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Arendal, Norway

Abern M.R.,Duke University | Aronson W.J.,Urology Section | Aronson W.J.,University of California at Los Angeles | Terris M.K.,Section of Urology | And 5 more authors.

INTRODUCTION Active surveillance (AS) is increasingly accepted as appropriate management for low-risk prostate cancer (PC) patients. It is unknown whether delaying radical prostatectomy (RP) is associated with increased risk of biochemical recurrence (BCR) for men with intermediate-risk PC. METHODS We performed a retrospective analysis of 1,561 low and intermediate-risk men from the Shared Equal Access Regional Cancer Hospital (SEARCH) database treated with RP between 1988 and 2011. Patients were stratified by interval between diagnosis and RP (≤3, 3-6, 6-9, or >9 months) and by risk using the D'Amico classification. Cox proportional hazard models were used to analyze BCR. Logistic regression was used to analyze positive surgical margins (PSM), extracapsular extension (ECE), and pathologic upgrading. RESULTS Overall, 813 (52%) men were low-risk, and 748 (48%) intermediate-risk. Median follow-up among men without recurrence was 52.9 months, during which 437 men (38.9%) recurred. For low-risk men, RP delays were unrelated to BCR, ECE, PSM, or upgrading (all P > 0.05). For intermediate-risk men, however, delays >9 months were significantly related to BCR (HR: 2.10, P = 0.01) and PSM (OR: 4.08, P < 0.01). Delays >9 months were associated with BCR in subsets of intermediate-risk men with biopsy Gleason score ≤3 + 4 (HR: 2.51, P < 0.01), PSA ≤ 6 (HR: 2.82, P = 0.06), and low tumor volume (HR: 2.59, P = 0.06). CONCLUSIONS For low-risk men, delayed RP did not significantly affect outcome. For men with intermediate-risk disease, delays >9 months predicted greater BCR and PSM risk. If confirmed in future studies, this suggests delayed RP for intermediate-risk PC may compromise outcomes. Prostate 73: 409-417, 2013. © 2012 Wiley Periodicals, Inc. Copyright © 2012 Wiley Periodicals, Inc. Source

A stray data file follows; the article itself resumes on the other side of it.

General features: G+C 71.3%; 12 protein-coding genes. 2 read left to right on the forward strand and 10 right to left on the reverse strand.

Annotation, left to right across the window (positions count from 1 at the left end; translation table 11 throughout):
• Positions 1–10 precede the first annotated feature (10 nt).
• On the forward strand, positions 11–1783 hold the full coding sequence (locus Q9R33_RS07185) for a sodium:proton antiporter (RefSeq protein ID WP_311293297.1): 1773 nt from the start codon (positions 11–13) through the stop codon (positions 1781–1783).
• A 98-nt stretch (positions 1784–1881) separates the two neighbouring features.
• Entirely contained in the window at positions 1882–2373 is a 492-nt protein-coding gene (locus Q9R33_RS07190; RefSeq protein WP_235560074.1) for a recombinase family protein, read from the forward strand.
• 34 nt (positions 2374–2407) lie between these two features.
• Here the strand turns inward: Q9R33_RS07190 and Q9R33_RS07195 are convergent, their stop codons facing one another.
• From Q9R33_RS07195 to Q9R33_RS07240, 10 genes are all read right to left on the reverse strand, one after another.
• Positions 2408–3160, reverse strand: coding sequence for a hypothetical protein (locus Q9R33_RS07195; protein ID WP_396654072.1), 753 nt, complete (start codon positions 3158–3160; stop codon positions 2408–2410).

Thorstenson A.,Karolinska Institutet | Bergman M.,Section of Urology | Scherman-Plogell A.-H.,Stockholm South Hospital | Hosseinnia S.,Karolinska University Hospital | And 3 more authors.
Scandinavian Journal of Urology